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Journal of Cancer Epidemiology
Volume 2010 (2010), Article ID 824691, 10 pages
http://dx.doi.org/10.1155/2010/824691
Research Article

Socioeconomic Impacts on Survival Differ by Race/Ethnicity among Adolescents and Young Adults with Non-Hodgkin's Lymphoma

1Department of Epidemiology, University of California, Irvine, CA 92697-7550, USA
2CHOC Children's Hospital, Orange, CA 92868-3874, USA
3Genetic Epidemiology Research Institute, University of California, Irvine, CA 92697-7550, USA
4Chao Family Comprehensive Cancer Center, University of California, Irvine, CA 92697-7550, USA

Received 13 January 2010; Accepted 15 April 2010

Academic Editor: Qingyi Wei

Copyright © 2010 Erin E. Kent et al. This is an open access article distributed under the Creative Commons Attribution License, which permits unrestricted use, distribution, and reproduction in any medium, provided the original work is properly cited.

Abstract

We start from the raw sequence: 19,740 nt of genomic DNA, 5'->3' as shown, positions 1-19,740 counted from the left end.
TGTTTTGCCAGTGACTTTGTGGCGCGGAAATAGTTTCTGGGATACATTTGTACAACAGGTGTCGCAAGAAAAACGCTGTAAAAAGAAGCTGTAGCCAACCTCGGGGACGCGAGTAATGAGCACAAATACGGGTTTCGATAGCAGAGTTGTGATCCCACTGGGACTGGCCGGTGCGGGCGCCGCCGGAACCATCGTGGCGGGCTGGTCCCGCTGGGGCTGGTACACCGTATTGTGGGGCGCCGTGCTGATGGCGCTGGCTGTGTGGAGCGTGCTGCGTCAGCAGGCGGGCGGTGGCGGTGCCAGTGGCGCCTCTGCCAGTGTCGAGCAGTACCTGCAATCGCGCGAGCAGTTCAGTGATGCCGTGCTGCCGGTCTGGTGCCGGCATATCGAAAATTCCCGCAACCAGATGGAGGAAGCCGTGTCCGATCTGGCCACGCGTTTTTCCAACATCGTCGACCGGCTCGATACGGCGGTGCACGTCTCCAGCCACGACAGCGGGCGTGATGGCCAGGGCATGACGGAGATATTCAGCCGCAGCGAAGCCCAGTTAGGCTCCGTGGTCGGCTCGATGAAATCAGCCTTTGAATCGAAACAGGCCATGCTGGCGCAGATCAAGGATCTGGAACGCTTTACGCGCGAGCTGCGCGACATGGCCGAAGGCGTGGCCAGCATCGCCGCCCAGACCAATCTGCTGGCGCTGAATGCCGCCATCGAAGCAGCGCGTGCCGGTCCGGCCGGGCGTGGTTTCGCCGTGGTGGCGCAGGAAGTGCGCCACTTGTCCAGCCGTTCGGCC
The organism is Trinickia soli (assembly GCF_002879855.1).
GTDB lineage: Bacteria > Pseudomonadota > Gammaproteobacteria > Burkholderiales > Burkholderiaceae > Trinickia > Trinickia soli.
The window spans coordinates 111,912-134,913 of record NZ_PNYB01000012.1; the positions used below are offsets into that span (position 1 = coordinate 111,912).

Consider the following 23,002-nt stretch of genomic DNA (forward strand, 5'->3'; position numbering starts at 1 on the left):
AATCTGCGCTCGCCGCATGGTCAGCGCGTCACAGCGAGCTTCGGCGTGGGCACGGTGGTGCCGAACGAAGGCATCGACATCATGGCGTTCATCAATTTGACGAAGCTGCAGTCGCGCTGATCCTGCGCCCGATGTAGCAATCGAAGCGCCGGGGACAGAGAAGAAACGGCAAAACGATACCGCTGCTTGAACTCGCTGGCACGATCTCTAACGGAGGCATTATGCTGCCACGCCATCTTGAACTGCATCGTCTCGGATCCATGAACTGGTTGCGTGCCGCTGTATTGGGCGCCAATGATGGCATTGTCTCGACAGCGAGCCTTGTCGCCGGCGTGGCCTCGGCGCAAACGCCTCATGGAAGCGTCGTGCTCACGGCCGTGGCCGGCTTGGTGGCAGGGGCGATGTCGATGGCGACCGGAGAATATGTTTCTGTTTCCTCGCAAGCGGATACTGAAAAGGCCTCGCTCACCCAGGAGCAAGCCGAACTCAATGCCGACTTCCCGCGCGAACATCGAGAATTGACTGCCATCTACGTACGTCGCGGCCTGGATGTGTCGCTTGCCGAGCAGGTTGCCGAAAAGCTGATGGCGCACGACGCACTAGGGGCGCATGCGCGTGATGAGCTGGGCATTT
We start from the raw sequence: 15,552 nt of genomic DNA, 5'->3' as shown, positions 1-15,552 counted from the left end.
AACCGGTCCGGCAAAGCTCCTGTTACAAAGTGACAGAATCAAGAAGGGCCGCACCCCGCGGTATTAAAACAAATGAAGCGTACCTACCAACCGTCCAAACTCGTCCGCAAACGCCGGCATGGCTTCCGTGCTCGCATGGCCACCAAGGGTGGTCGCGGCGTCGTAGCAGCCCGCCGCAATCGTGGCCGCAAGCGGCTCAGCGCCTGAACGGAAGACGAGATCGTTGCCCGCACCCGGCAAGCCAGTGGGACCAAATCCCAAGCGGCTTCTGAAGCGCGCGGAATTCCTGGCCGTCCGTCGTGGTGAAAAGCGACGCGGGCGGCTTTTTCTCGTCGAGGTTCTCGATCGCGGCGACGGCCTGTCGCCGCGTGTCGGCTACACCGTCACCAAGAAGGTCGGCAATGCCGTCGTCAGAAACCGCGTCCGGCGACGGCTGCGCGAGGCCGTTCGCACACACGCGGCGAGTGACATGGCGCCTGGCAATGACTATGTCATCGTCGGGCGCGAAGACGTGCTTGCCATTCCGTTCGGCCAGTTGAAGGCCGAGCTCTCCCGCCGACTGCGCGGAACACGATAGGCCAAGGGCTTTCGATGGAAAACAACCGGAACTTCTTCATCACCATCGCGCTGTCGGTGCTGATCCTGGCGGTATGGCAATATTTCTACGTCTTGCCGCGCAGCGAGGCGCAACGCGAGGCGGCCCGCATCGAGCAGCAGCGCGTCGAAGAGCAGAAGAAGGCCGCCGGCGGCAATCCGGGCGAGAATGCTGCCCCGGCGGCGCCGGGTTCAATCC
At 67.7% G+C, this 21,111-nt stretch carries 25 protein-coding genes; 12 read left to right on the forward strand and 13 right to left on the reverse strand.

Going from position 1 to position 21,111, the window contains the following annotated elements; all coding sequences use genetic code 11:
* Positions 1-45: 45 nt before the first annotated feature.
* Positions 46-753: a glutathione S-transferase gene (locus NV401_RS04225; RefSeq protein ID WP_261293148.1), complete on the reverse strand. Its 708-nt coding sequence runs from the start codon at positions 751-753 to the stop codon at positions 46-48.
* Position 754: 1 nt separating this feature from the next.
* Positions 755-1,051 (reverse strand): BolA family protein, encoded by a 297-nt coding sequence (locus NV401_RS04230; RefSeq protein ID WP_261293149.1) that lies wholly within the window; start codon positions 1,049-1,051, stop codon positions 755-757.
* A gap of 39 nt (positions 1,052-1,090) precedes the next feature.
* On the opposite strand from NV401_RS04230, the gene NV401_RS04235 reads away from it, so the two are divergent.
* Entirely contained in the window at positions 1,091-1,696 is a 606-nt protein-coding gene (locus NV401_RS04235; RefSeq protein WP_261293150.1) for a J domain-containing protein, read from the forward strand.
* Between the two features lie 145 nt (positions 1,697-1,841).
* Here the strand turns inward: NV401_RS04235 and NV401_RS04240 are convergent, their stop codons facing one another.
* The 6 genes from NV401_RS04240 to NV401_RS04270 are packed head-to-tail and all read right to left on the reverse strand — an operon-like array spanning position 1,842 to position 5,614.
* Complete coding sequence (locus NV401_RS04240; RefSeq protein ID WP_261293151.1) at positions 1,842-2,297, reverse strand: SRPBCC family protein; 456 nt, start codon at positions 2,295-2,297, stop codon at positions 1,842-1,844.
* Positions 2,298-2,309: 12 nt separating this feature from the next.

Shorter survival has been associated with low socioeconomic status (SES) among elderly non-Hodgkin's lymphoma (NHL) patients; however it remains unknown whether the same relationship holds for younger patients. We explored the California Cancer Registry (CCR), to investigate this relationship in adolescent and young adult (AYA) NHL patients diagnosed from 1996 to 2005. A case-only survival analysis was conducted to examine demographic and clinical variables hypothesized to be related to survival. Included in the final analysis were 3,489 incident NHL cases. In the multivariate analyses, all-cause mortality (ACM) was higher in individuals who had later stage at diagnosis ( ) or did not receive first-course chemotherapy ( ). There was also a significant gradient decrease in survival, with higher ACM at each decreasing quintile of SES ( ). Overall results were similar for lymphoma-specific mortality. In the race/ethnicity stratified analyses, only non-Hispanic Whites (NHWs) had a significant SES-ACM trend ( ). Reduced overall and lymphoma-specific survival was associated with lower SES in AYAs with NHL, although a significant trend was only observed for NHWs.